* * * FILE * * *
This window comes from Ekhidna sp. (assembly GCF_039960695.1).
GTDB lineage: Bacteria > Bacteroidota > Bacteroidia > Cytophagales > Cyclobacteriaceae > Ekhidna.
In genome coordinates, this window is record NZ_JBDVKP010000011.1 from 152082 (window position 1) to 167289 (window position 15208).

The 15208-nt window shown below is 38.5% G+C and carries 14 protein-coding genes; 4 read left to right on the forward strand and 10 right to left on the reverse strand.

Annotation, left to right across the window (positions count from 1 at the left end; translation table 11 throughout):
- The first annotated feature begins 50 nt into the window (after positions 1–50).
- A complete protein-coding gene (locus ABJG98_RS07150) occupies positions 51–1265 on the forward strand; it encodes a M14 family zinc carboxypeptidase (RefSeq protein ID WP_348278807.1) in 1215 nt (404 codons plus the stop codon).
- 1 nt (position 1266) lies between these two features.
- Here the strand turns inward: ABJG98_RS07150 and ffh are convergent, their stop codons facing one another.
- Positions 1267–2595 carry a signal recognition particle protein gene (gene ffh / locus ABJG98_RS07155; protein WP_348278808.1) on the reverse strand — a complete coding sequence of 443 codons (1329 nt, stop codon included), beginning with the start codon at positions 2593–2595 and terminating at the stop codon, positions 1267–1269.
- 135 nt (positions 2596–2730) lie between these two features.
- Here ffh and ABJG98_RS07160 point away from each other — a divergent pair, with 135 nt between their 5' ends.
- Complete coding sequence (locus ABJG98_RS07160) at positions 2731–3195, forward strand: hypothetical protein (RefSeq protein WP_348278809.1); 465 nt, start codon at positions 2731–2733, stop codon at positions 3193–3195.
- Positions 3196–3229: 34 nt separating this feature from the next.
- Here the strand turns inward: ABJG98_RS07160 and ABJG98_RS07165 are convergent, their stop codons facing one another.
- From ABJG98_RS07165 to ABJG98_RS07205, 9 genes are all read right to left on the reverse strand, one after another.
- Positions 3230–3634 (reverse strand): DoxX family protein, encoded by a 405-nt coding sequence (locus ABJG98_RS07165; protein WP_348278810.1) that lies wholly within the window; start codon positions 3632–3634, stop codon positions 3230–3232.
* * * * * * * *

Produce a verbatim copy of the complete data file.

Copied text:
This window comes from Ekhidna sp. (assembly GCF_039960695.1).
GTDB lineage: Bacteria > Bacteroidota > Bacteroidia > Cytophagales > Cyclobacteriaceae > Ekhidna.
In genome coordinates, this window is record NZ_JBDVKP010000011.1 from 152082 (window position 1) to 167289 (window position 15208).

The 15208-nt window shown below is 38.5% G+C and carries 14 protein-coding genes; 4 read left to right on the forward strand and 10 right to left on the reverse strand.

Annotation, left to right across the window (positions count from 1 at the left end; translation table 11 throughout):
- The first annotated feature begins 50 nt into the window (after positions 1–50).
- A complete protein-coding gene (locus ABJG98_RS07150) occupies positions 51–1265 on the forward strand; it encodes a M14 family zinc carboxypeptidase (RefSeq protein ID WP_348278807.1) in 1215 nt (404 codons plus the stop codon).
- 1 nt (position 1266) lies between these two features.
- Here the strand turns inward: ABJG98_RS07150 and ffh are convergent, their stop codons facing one another.
- Positions 1267–2595 carry a signal recognition particle protein gene (gene ffh / locus ABJG98_RS07155; protein WP_348278808.1) on the reverse strand — a complete coding sequence of 443 codons (1329 nt, stop codon included), beginning with the start codon at positions 2593–2595 and terminating at the stop codon, positions 1267–1269.
- 135 nt (positions 2596–2730) lie between these two features.
- Here ffh and ABJG98_RS07160 point away from each other — a divergent pair, with 135 nt between their 5' ends.
- Complete coding sequence (locus ABJG98_RS07160) at positions 2731–3195, forward strand: hypothetical protein (RefSeq protein WP_348278809.1); 465 nt, start codon at positions 2731–2733, stop codon at positions 3193–3195.
- Positions 3196–3229: 34 nt separating this feature from the next.
- Here the strand turns inward: ABJG98_RS07160 and ABJG98_RS07165 are convergent, their stop codons facing one another.
- From ABJG98_RS07165 to ABJG98_RS07205, 9 genes are all read right to left on the reverse strand, one after another.
- Positions 3230–3634 (reverse strand): DoxX family protein, encoded by a 405-nt coding sequence (locus ABJG98_RS07165; protein WP_348278810.1) that lies wholly within the window; start codon positions 3632–3634, stop codon positions 3230–3232.